By Jason Victor
March 24, 2019
Quite a stir has been made recently after a report by Bitwise Asset Management and regurgitated by the Wall Street Journal told the world what most of us already knew — there is a lot of fake volume in crypto.
First off, "fake volume," or more precisely wash trading, is nothing new. It's been done in traditional markets and remains an ongoing problem for compliance departments to this day. In a market like equities, the economic incentive structure that produces wash trading is complicated — the goal typically involves creating an illusion of liquidity in a given stock. It's a trader looking to make a quick buck, in short.
Wash trading in crypto is borne of a very different set of incentives. Typically, such activity is simply an attempt to attract trading activity to a particular exchange; in a world where effectively anyone is free to participate in the exchange business (to some extent, with some assets) there is naturally a greater diversity of venues. While this has yet to happen, I expect this competition will eventually yield innovation, as is often the case; but for now, it's created nothing more than a competition for attention, and what better way than by putting up big numbers?
I'd like to say "it's tempting" or some similar platitude, but as the CEO of this company I can genuinely say I have never felt any temptation to falsify, intentionally misreport, or mislead with regard to volume figures. So to be clear, I find this behavior contemptible. But I also find that such things are often endemic to the Internet. They are the natural byproducts of the freedom the Internet brings and the barriers to entry broken down by the innovative technologies built on top of it — like crypto.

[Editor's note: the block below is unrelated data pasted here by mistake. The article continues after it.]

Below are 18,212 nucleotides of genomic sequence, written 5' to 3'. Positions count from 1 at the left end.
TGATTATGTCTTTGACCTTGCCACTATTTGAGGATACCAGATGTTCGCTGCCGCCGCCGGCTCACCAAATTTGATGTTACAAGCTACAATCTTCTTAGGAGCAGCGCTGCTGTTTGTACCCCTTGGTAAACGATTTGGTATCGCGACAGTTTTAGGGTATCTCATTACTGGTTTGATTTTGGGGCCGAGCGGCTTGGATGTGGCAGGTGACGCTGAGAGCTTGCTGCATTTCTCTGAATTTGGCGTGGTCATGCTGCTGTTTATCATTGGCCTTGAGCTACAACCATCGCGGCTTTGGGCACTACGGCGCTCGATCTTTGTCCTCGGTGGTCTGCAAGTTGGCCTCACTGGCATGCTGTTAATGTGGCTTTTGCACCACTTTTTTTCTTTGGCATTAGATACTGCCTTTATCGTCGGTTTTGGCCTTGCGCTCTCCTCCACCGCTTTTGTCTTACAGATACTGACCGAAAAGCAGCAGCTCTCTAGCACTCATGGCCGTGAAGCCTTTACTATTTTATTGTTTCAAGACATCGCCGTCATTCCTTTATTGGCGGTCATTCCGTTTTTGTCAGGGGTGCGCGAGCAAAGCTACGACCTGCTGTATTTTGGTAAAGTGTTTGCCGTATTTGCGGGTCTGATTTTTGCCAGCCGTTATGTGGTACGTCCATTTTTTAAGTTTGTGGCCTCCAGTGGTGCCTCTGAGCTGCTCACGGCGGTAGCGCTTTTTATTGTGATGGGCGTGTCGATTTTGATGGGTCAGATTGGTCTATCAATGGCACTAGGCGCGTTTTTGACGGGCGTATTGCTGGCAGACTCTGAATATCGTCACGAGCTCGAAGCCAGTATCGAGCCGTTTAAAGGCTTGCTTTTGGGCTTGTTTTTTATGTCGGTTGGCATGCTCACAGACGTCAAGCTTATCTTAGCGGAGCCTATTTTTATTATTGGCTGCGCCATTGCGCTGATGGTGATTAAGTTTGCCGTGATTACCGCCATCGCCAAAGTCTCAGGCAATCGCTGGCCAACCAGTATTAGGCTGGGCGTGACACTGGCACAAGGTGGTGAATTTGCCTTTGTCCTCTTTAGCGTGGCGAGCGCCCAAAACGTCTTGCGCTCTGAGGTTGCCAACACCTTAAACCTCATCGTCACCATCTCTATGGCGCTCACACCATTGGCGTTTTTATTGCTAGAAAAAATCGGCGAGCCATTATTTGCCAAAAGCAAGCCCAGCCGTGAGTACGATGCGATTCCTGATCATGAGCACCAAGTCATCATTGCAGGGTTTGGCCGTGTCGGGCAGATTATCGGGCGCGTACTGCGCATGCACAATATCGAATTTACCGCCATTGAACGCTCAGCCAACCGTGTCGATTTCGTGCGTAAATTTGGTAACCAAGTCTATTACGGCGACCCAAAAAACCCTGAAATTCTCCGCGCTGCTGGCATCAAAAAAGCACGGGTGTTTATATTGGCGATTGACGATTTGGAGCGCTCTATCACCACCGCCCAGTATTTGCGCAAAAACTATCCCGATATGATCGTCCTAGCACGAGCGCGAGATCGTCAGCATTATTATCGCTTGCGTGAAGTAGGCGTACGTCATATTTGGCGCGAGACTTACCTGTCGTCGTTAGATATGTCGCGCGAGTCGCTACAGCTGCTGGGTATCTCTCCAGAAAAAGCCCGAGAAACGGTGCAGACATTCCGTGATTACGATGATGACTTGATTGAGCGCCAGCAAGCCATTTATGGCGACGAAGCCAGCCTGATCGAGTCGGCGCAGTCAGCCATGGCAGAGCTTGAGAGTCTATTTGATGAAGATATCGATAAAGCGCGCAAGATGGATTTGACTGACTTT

So what do you do in practice? At Routefire, we maintain what we call a "Good List." This is a list of venues we know to be reputable and trustworthy. When we analyze the order book, we typically remove any small slices that could unduly influence the top-of-book price. We functionally assume that the kind of upstart exchanges discussed in the Bitwise report have no volume at all and thus also no relevant price discovery.
I'm glad Bitwise brought this issue up — it needs to be discussed so that services like Routefire can obtain genuine, manipulation-free data on exchange usage. However, their implicit conclusions are out of line with the severity of their findings, which I expect is a PR play by the well-known crypto bull.
And if you're really worried, use Routefire! We take care of this stuff for you.
Edit: Since writing, we have found a public "Good List" maintained here.